You are seeing correctly! I removed the personal telephone information from these two business cards, but all the other information for the Historical Society Museum is correct.

Sunday, November 8, 2015

The Rush Report. 2003

Gaynelle Jenkins Moore has compiled and published several books of her family history and its allied lines. "The Rush Report," is one such book and it is of the descendants of William and Henson Rush, along with the allied families of Bittle, Farley, Johnston, Loveall, Mertell, McAlister, Spalding, Williams and Winters. It covers 3433 descendants and 15 generations on 530 (8 ½" x 11") pages. It has over 200 photos with an index and comb binding.
Previous books were "The Spalding Report," "The Jenkins Family @1998," and "Eugene, Missouri: The Town that Lived (and Died) with the Railroad." Her newest book is  "The Loveall Report" published in 2010. Each of her books were published in limited editions.
2015 Update: Gaynelle sent me word that she has completely sold out of all her genealogy books and will not reprint them, however, the Midwest Genealogy Center in Independence, MO and the Miller County Genealogical Society do have reference copies you may view.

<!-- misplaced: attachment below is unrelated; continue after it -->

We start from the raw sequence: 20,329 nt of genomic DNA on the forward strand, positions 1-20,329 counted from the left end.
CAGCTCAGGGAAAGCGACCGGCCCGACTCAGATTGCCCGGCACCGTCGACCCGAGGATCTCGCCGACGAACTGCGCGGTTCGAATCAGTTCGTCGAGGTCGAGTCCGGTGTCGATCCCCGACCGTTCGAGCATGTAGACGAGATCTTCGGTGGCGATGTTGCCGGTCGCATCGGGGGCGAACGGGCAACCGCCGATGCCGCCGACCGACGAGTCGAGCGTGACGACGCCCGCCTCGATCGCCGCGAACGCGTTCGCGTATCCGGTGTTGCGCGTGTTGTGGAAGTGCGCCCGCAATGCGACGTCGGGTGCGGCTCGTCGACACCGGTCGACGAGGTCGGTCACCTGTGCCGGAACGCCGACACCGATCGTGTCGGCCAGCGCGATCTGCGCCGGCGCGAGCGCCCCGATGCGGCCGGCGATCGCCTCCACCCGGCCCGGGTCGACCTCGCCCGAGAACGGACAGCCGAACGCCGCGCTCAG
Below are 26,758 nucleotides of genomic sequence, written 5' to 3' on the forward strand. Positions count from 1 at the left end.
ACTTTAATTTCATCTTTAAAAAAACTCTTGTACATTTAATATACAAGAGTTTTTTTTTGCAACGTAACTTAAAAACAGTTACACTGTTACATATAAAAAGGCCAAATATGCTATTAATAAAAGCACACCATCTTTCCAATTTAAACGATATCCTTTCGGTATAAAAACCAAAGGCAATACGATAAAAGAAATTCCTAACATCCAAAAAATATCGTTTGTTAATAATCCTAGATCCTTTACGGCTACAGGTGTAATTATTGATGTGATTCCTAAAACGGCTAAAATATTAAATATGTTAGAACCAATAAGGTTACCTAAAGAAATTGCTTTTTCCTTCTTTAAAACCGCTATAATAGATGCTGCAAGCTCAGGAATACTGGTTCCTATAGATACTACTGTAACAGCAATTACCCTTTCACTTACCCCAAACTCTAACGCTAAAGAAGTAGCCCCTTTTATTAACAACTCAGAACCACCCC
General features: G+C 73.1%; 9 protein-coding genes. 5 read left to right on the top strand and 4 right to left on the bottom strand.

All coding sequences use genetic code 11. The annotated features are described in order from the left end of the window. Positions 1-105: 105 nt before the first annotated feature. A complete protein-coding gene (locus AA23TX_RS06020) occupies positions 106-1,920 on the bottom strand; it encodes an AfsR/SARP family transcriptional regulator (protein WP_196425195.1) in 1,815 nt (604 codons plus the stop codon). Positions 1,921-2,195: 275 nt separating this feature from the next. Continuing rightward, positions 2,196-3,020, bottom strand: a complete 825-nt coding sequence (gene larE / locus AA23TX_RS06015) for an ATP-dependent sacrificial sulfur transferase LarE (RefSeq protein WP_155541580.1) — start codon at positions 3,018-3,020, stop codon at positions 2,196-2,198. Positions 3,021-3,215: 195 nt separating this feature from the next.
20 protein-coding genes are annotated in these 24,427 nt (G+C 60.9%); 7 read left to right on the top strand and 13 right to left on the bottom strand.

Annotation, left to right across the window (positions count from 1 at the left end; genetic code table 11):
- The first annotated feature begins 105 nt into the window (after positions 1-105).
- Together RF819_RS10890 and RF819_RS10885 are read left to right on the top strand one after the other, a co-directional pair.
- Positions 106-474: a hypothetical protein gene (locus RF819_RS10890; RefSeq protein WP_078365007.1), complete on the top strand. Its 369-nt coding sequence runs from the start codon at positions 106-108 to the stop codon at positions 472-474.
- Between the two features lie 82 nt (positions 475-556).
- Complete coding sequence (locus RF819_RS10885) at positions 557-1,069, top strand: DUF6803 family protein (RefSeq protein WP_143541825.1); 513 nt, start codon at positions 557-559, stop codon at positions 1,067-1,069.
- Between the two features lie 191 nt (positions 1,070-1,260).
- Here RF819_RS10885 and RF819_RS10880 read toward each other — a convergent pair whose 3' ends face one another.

Monday, November 2, 2015

The Emerick vs. Astor Affair

 New York, May 25. -- [Special.] --

Heirs of John Nicholas Emerick, furrier, merchant and one time business associate of Stephen Girard, began suit in the United State District court today for two-thirds of the proceeds of the estate of John Jacob-Astor Sr., who founded the Astor family and fortune in this country and died March 29, 1848.

Grounds for the suit, according to the bill of complaint are that Emerick met Astor when he was a poor boy, taught him the business, made him a one-third partner in 1737 and later made him trustee of his estate for ninety years, after which it was to be divided among the descendants of Emerick's brothers, Christopher and Valentine. John Nicholas Emerick being a bachelor. A sum estimated at $39,000,000 is . . . the suit.

 By Associated Press.